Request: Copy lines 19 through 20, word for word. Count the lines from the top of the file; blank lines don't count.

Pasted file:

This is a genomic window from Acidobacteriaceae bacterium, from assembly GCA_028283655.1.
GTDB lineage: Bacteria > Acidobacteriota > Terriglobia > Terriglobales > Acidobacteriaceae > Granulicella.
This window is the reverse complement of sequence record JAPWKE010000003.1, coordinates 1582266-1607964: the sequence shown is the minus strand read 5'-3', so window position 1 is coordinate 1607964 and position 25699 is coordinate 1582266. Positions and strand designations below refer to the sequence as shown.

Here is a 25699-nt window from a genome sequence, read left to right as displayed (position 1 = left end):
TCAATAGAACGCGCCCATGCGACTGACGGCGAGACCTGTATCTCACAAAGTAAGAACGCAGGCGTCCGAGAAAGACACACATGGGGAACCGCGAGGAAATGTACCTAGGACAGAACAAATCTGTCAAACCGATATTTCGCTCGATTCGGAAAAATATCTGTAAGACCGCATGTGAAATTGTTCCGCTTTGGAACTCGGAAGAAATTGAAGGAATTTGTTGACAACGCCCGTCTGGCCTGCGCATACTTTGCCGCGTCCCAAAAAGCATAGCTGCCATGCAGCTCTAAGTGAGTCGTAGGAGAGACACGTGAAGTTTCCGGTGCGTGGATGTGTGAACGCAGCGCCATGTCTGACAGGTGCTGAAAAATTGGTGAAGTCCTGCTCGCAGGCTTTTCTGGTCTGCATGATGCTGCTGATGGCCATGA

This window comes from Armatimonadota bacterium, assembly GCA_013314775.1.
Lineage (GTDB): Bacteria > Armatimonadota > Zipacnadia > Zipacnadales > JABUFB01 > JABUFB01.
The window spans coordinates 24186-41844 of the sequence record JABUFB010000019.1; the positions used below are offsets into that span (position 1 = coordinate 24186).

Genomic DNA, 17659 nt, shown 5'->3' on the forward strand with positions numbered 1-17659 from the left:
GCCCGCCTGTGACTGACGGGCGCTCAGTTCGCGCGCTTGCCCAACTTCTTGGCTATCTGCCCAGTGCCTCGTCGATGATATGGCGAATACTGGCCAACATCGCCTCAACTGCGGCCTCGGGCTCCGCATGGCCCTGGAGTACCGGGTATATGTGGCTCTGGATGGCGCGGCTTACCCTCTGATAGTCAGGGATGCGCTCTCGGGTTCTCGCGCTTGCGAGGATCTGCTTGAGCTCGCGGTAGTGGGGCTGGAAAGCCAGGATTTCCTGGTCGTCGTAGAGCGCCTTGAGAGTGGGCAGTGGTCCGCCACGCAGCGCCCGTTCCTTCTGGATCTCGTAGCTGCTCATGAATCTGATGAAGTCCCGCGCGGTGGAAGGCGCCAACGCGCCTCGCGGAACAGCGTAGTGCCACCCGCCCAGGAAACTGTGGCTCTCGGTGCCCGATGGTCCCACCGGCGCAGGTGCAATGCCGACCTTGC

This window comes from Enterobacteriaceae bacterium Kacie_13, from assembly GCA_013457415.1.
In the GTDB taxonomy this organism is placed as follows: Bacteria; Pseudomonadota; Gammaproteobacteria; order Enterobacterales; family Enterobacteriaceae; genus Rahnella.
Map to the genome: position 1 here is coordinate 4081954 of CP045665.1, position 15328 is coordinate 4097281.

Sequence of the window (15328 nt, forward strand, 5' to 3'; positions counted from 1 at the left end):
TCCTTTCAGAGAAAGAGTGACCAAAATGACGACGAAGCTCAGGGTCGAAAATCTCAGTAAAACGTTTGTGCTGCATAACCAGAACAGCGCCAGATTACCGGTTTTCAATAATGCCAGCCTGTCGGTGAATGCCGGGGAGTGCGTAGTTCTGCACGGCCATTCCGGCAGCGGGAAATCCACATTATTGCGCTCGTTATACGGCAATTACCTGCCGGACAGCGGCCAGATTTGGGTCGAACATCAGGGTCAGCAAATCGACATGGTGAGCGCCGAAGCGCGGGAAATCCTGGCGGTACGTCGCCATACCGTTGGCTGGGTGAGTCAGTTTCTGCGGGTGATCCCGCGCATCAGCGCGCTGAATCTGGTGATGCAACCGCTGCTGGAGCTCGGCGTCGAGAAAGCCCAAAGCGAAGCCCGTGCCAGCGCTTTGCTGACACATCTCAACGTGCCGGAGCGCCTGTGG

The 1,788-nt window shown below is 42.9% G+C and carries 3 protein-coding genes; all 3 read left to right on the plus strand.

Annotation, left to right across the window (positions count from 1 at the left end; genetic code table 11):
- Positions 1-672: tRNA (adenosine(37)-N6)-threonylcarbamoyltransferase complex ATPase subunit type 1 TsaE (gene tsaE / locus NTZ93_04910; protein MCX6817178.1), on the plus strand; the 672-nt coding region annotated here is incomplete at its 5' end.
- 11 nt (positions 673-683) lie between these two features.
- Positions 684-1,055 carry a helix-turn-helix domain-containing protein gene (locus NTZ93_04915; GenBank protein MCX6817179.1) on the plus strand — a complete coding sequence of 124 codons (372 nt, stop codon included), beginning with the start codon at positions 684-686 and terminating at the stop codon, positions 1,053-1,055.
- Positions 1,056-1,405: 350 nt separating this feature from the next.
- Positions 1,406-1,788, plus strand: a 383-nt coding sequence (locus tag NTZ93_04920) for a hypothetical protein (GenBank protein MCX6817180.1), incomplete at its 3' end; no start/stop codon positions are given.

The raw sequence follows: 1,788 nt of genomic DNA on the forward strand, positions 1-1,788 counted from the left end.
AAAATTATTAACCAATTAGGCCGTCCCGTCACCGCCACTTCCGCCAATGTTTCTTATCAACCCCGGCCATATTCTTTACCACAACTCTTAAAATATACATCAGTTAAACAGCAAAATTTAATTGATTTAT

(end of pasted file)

- 11 nt (positions 673-683) lie between these two features.
- Positions 684-1,055 carry a helix-turn-helix domain-containing protein gene (locus NTZ93_04915; GenBank protein MCX6817179.1) on the plus strand — a complete coding sequence of 124 codons (372 nt, stop codon included), beginning with the start codon at positions 684-686 and terminating at the stop codon, positions 1,053-1,055.